(Janelle Monae at the Varsity Theater / Photo by Rohan Preston for Star Tribune)
I saw the future and the past of R&B in one night in the Twin Cities.
On Wednesday, Melanie Fiona, who already has earned a Grammy nomination and enjoyed a No. 1 R&B hit for nine weeks, gave a cameo performance for 100 industry invitees at Seven in downtown Minneapolis, and a couple hours later, Janelle Monáe, a protege of P. Diddy and OutKast who is about to drop her debut full-length album on May 18, gave an unforgettable performance for a couple hundred hipsters — and Prince — at the Varsity Theater.
First, Fiona. The 26-year-old from Toronto came across like the daughter of Cher and Tina Turner. In her 30 minutes onstage, this classic soul singer displayed plenty of personality, a strong if inconsistent voice and a command of the stage. Her smash ballad “It Kills Me” lacked the sexyness of its video, but Fiona still made it work. “Ay Yo” was an island-flavored anthem that connected with the crowd. Fiona, who exuded star quality, impressed most on the retro pop “Johnny.”
Just about everything about Monáe impressed. Coming across like the daughter of Grace Jones and Sharon Jones, the high-haired 24-year-old from Atlanta delivered a high-concept, high-energy performance of ambitious, dramatic, cinematic, futuristic electro-funk alt-R&B, with a little mock classical tossed in. Backed by two dancers and a tight three-man band (including a rock-noise guitarist who looks like Andre 3000 but is really Maceo Parker’s son), Monáe tore it for 75 minutes.
Previewing her cinematic CD “The ArchAndroid” (which features Big Boi, Of Montreal, Saul Williams and others), she opened with a long suite that suggested OutKast in its adventurous experimentalism. At first, it seemed hard to determine where OutKast ended and Monáe began. (She appeared on OutKast’s “Idlewild.”) However, before too long, her visionary postmodern mashup became clear as she blended elements of funk, hip-hop, Broadway, mock-classical, syncopated electronica and James Bond-like cinematic music. By the time she got to “Tightrope,” her current single, she became a female James Brown in overdrive — without the sweat.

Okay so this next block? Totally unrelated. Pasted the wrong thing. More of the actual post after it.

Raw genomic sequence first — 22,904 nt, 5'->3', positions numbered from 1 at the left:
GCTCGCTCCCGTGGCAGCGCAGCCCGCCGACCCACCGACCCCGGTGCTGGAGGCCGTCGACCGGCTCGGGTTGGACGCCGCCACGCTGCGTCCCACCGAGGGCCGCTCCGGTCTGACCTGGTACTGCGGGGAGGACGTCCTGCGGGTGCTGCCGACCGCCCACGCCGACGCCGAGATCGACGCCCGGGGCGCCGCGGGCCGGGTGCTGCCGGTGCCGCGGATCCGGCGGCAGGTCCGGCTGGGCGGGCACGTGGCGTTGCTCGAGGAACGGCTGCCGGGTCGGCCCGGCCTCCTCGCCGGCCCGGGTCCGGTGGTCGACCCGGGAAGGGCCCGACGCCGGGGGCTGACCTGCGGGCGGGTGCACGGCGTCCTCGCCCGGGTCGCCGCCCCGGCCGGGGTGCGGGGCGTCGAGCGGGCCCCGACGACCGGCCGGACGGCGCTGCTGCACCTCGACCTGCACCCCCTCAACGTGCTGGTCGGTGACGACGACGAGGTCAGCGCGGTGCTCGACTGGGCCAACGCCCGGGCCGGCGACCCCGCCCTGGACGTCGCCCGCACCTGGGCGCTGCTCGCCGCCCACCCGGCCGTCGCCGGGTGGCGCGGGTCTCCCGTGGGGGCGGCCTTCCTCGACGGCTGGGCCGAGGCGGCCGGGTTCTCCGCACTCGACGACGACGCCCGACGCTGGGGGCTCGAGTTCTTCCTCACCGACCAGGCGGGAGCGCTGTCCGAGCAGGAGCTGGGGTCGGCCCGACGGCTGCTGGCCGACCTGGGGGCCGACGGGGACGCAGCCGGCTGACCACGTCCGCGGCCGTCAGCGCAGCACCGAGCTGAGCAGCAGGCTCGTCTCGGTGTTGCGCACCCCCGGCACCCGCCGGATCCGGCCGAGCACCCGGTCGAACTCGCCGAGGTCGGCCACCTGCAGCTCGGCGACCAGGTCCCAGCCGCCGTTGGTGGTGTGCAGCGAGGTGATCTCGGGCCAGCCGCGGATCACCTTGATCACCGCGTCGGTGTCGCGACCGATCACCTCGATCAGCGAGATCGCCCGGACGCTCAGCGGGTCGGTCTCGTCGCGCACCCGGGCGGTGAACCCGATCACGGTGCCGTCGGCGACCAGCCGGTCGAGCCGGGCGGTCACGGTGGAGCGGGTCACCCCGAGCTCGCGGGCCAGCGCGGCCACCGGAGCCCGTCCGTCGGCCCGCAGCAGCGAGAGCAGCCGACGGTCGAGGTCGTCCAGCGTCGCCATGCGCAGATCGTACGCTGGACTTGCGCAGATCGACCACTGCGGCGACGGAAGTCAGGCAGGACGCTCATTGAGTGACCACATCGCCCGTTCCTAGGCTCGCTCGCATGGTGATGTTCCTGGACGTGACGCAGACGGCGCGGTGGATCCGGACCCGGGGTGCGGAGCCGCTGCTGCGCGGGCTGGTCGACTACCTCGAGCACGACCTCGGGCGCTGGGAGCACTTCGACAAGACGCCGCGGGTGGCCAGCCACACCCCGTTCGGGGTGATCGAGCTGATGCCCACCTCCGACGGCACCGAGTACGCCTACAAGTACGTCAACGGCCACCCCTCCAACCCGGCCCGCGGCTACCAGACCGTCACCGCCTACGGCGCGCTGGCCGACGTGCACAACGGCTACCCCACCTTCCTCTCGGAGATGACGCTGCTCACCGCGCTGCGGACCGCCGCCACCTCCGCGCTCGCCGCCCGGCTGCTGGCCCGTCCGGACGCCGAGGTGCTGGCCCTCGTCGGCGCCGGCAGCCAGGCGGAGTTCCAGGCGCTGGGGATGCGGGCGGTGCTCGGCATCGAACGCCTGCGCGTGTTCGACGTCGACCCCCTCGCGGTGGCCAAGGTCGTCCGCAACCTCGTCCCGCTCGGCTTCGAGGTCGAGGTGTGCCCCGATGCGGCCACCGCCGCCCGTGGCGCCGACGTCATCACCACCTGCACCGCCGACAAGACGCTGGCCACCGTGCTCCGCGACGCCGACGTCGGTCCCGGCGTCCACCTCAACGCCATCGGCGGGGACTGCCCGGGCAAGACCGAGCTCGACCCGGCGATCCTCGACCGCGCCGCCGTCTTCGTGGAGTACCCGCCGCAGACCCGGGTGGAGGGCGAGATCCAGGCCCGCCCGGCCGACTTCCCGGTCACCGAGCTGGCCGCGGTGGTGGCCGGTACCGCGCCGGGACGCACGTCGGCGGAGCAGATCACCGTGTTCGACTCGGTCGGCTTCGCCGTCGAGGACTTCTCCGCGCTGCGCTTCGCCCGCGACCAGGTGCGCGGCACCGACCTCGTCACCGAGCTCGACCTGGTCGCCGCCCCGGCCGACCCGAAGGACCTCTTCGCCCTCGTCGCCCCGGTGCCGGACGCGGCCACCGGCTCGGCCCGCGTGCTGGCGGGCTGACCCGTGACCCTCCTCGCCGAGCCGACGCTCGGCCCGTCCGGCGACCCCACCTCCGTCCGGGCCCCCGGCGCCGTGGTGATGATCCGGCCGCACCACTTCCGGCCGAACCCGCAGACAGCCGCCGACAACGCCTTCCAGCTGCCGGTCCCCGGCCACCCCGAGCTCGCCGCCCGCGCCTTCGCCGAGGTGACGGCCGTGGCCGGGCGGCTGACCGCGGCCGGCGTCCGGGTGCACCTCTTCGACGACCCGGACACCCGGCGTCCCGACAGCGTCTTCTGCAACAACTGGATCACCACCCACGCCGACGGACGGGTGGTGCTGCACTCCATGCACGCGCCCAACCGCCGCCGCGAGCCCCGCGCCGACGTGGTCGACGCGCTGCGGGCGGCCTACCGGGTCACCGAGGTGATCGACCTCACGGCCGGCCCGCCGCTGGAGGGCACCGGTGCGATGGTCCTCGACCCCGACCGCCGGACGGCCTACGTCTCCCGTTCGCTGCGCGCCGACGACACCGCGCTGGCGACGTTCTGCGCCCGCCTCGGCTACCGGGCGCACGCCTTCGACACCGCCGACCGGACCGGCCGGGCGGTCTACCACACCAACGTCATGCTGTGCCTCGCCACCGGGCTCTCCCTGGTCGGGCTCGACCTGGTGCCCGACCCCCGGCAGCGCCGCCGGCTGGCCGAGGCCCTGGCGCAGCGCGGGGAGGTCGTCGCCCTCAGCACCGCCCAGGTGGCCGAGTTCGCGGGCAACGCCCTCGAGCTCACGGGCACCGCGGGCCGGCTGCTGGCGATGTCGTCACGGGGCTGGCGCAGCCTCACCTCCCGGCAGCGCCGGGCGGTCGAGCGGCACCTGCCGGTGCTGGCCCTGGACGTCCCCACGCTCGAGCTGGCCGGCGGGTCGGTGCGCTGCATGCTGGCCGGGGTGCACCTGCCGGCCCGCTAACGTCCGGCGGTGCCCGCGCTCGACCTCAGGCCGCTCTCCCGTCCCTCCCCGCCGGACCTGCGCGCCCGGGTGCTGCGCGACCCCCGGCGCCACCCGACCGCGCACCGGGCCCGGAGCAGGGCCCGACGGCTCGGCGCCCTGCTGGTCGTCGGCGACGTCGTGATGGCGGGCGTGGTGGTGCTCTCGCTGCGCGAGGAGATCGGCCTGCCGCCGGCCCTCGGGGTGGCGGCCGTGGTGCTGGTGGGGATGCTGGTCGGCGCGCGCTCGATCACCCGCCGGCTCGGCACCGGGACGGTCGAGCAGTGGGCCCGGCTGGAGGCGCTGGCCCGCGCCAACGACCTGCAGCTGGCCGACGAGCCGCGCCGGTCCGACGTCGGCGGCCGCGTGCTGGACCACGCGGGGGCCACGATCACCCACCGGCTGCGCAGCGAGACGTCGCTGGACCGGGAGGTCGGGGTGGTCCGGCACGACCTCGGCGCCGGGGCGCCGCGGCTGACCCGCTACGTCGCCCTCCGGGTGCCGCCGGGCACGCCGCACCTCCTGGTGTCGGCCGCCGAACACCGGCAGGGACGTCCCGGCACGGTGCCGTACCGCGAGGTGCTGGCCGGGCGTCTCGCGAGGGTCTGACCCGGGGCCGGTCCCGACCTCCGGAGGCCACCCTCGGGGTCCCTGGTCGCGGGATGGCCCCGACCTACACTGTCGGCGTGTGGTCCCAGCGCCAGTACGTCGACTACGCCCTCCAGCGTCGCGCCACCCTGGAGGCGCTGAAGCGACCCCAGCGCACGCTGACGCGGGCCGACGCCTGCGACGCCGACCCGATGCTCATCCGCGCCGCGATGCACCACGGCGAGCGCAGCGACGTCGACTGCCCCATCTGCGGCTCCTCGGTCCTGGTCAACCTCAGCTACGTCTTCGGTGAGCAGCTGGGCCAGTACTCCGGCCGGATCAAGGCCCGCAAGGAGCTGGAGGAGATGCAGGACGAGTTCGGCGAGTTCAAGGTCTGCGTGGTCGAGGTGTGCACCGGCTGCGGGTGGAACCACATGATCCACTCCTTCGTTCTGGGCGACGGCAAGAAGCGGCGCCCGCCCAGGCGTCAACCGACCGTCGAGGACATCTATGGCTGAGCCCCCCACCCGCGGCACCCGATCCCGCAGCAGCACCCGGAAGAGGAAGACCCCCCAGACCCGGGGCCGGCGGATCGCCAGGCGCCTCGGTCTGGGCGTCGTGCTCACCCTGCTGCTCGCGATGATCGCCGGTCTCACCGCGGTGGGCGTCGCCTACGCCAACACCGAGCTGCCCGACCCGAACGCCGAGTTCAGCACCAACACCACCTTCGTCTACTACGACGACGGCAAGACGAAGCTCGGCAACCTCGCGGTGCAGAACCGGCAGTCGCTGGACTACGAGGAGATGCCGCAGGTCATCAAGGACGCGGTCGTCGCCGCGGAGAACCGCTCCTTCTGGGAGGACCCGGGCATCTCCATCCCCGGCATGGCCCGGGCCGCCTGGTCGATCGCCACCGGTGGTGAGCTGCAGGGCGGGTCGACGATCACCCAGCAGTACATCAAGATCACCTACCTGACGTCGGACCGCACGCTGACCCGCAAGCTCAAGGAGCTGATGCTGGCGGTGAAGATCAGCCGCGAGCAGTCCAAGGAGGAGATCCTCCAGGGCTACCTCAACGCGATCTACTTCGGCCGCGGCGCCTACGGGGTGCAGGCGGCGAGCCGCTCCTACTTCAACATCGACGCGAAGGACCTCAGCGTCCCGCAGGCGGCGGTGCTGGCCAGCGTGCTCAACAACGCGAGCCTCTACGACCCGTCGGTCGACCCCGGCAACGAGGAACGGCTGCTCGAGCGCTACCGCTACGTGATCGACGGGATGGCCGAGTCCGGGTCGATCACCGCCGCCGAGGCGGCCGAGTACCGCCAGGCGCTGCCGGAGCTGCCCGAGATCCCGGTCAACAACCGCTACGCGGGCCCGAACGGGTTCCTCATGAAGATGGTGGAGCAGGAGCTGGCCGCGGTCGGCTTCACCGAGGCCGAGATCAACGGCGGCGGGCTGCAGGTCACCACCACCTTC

While the first half was often thrilling, the second half was mostly terrific. The way that Monáe commanded the stage with her vision, energy and style (high hair, pouffy shoulder pads, two-tone asymmetrical eyeglasses), it was easy to overlook the fact that her voice was sometimes a little thin and occasionally shrill.
Can’t wait to hear her album. Can’t wait to see her in concert again. She is the most exciting R&B performer to come along since Sharon Jones and the most intriguing new artist since Adele.
Janelle Monae set list:
Overture II/ Dance or Die/ Faster/ Locked Inside/ Say You’ll Go/ Make the Bus/ Wonderland/ Sir Green Down/ Cold War/ Tightrope/ Mushrooms & Roses/ Sincerely Jane/Violet Stars Happy Hunting/ Many Moons


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